I was reading about lamotrigine (Lamictal), an anticonvulsant, and came across a claim (which has been partially verified) that it can cause myoclonic jerks in some cases. Myoclonus can be treated with various drugs, some of which are anticonvulsants. It would make sense to switch a patient to a different anticonvulsant if myoclonic jerks persist, but if treatment with lamotrigine was continued, a second drug could be prescribed to deal with the jerks (although I don't know if this would be wise).

Are there any non-anticonvulsant drugs that have been approved for use specifically with anticonvulsants - not just lamotrigine - to treat myoclonus arising from the use of said anticonvulsants, or are they incompatible for some reason? I'm aware that most drugs used to treat myoclonus are anticonvulsants, but I don't believe that all are (although do correct me if I'm wrong).

1 Answer 1


Treatment of Myoclonus


Caviness JN. Treatment of Myoclonus. Neurotherapeutics. 2014;11(1):188-200. doi:10.1007/s13311-013-0216-3.

This article offers a concise and fairly exhaustive approach to the treatment of Myoclonus of any cause. If you look at Figure 3 (the treatment algorithm), there is a specific pathway for the treatment of drug-induced (Symptomatic) Myoclonus. The actual treatment - and any drugs that might be used - depends on the classification:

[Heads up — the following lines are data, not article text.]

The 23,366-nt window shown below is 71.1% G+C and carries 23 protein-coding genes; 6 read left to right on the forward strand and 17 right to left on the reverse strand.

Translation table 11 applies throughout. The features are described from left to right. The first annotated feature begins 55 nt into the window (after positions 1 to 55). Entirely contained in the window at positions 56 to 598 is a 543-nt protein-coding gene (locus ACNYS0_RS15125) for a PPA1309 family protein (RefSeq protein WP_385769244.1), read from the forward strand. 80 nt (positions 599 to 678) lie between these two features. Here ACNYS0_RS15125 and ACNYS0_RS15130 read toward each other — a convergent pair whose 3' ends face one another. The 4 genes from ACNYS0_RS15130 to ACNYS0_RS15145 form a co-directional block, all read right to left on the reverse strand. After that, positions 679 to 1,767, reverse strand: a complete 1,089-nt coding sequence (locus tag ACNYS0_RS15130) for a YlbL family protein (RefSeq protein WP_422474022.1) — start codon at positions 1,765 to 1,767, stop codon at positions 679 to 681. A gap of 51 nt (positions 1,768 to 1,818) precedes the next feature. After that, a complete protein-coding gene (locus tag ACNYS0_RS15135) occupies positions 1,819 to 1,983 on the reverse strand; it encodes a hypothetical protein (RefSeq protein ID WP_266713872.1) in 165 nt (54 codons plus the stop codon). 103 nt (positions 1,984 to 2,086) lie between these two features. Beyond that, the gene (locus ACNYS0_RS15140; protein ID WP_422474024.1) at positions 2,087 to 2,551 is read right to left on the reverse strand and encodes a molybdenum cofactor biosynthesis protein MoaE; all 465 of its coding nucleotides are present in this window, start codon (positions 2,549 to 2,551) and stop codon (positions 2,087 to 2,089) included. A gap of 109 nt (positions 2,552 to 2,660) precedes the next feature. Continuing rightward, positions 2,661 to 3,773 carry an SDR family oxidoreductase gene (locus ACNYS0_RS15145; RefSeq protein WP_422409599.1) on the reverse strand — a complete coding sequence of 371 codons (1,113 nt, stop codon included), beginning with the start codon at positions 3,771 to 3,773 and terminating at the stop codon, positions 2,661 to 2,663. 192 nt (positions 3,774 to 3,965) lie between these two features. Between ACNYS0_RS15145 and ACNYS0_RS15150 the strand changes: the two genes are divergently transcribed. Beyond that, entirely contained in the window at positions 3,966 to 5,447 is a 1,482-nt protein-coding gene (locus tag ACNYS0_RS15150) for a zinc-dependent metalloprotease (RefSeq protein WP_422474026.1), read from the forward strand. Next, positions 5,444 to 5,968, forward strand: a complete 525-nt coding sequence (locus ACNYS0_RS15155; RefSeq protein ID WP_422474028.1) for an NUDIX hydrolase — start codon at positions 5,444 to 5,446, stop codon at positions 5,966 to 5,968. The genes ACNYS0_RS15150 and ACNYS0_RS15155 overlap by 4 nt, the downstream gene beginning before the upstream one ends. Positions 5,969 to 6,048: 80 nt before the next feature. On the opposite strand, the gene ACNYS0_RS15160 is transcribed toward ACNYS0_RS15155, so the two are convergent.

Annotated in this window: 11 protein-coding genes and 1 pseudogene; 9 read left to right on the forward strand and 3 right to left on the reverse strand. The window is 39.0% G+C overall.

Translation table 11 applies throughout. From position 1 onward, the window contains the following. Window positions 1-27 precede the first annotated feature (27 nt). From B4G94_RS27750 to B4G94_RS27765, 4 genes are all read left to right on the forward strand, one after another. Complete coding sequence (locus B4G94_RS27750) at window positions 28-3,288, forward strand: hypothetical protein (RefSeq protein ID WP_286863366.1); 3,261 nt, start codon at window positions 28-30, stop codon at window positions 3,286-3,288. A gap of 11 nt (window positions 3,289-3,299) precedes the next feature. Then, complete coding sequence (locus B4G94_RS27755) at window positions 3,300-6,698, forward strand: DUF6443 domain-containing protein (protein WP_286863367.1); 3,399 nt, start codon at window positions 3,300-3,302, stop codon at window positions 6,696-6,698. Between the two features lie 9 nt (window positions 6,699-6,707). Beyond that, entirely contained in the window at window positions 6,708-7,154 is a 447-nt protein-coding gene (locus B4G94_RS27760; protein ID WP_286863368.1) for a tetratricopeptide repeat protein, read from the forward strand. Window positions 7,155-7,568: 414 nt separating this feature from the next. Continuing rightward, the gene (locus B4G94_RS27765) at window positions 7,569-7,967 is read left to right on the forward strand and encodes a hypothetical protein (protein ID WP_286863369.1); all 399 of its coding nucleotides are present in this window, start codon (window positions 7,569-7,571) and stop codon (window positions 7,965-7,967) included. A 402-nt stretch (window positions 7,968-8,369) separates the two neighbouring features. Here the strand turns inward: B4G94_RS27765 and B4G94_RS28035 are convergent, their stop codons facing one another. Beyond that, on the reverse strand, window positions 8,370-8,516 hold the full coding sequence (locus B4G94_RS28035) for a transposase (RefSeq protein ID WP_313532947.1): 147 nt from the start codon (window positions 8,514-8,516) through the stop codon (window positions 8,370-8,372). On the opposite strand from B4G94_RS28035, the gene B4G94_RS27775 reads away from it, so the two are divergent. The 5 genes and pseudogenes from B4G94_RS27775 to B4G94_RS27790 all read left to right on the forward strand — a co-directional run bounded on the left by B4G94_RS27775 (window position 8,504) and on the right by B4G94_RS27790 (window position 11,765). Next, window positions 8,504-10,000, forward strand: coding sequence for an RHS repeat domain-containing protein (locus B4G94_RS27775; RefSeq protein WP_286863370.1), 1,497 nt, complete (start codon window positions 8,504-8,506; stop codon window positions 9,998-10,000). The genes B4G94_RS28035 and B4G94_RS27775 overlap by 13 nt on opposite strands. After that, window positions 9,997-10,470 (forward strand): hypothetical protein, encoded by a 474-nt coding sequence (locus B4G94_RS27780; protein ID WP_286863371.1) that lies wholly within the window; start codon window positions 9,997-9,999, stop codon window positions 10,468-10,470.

cortical; cortical–subcortical; subcortical–nonsegmental; segmental; peripheral.

The ultimate treatment depends on this classification and is outlined in the article. The list of specific medications that may be used - anticonvulsants as well as other medications - is listed in the treatment algorithm.

The medications include:

Levetiracetam, Piracetam, and Related Compounds; Sodium Valproate; Clonazepam; Zonisamide, Primidone, and Miscellaneous Agents (these are not anti-seizure medications)

Of these only a couple are specifically listed as add-on agents:

Primidone and phenobarbital can be useful as add-on therapy

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